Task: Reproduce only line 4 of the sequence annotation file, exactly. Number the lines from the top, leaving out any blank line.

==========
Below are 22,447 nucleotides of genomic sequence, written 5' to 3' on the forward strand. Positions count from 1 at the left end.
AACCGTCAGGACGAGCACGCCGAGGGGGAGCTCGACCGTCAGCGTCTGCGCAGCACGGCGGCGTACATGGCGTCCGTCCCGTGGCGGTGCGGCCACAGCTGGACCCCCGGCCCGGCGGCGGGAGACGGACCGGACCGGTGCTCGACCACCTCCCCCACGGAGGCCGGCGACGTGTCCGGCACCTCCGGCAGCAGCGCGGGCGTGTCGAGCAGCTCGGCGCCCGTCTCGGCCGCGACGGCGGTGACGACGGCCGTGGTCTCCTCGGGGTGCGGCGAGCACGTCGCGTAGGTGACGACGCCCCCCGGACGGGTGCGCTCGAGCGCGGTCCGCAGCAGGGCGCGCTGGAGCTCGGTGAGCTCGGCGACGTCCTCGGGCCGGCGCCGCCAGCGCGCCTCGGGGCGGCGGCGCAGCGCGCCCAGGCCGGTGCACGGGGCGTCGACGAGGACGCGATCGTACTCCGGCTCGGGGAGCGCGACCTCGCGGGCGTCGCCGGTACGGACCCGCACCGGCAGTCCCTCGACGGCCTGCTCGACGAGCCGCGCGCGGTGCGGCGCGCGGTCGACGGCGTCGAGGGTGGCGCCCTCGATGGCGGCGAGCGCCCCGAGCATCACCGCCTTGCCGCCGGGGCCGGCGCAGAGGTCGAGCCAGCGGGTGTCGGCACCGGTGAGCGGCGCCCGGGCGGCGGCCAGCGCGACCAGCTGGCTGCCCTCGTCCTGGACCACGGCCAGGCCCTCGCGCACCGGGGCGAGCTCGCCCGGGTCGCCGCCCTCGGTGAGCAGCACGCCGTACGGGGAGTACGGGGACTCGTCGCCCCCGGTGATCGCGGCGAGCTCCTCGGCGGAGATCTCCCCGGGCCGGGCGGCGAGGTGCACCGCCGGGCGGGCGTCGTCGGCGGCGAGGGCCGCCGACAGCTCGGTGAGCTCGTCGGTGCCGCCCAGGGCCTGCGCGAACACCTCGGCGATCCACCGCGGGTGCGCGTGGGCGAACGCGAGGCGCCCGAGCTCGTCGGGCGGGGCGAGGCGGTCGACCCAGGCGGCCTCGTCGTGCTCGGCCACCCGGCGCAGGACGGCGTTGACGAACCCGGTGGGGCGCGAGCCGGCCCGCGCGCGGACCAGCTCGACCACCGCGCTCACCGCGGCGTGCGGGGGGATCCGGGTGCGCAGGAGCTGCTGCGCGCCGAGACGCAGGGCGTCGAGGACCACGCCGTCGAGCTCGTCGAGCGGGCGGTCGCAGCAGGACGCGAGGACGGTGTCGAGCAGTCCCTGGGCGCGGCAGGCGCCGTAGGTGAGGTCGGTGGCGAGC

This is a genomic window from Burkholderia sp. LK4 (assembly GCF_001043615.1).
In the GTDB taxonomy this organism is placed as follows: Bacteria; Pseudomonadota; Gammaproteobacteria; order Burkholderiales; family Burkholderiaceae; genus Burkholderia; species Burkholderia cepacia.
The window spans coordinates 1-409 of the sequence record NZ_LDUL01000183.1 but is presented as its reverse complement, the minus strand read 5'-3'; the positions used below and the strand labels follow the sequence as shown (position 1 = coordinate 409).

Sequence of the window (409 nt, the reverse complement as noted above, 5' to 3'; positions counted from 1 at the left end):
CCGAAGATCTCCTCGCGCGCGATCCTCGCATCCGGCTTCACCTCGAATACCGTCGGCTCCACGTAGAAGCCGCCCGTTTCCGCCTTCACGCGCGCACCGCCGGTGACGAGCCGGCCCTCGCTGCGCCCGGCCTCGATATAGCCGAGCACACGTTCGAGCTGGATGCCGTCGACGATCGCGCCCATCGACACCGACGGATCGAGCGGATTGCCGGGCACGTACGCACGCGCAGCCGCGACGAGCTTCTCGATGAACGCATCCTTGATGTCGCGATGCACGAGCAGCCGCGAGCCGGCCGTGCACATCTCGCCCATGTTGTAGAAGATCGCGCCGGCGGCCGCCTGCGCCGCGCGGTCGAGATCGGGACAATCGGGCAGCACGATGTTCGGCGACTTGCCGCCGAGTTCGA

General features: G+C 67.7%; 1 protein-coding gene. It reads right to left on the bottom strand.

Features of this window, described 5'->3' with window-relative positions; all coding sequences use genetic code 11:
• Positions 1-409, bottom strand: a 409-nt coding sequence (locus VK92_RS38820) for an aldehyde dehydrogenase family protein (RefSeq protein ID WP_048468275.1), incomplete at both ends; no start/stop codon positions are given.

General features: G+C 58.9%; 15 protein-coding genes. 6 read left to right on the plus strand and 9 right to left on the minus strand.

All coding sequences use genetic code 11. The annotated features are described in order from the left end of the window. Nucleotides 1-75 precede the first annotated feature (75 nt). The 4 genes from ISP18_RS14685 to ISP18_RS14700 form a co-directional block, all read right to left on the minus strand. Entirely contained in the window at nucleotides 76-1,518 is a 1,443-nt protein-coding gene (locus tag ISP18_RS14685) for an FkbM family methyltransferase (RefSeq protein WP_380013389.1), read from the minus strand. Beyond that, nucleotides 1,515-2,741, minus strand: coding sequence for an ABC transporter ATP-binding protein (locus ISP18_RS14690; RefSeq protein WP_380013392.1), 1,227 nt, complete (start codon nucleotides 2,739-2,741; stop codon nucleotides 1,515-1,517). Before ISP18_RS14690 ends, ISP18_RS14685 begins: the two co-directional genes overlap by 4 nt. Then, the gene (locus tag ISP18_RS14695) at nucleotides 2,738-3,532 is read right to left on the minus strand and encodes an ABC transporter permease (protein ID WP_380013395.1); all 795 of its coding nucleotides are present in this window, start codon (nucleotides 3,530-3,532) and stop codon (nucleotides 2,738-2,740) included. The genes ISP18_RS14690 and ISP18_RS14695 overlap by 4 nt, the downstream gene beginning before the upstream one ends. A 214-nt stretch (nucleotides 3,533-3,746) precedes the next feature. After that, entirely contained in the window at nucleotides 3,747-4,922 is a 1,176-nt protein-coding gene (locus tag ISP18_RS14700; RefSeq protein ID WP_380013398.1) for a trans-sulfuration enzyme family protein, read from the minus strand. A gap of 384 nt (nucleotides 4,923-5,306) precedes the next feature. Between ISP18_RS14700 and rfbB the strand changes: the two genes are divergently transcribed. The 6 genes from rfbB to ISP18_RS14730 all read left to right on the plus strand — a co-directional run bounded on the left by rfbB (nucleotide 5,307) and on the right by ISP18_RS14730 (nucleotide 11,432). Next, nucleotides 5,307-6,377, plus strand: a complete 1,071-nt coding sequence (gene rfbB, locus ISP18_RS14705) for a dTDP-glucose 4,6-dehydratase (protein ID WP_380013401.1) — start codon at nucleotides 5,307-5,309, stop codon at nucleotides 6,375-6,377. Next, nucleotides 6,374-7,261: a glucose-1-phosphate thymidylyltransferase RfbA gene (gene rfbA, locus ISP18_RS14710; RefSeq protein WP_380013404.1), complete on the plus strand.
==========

In the GTDB taxonomy this organism is placed as follows: Bacteria; Pseudomonadota; Gammaproteobacteria; order Burkholderiales; family Burkholderiaceae; genus Burkholderia; species Burkholderia cepacia.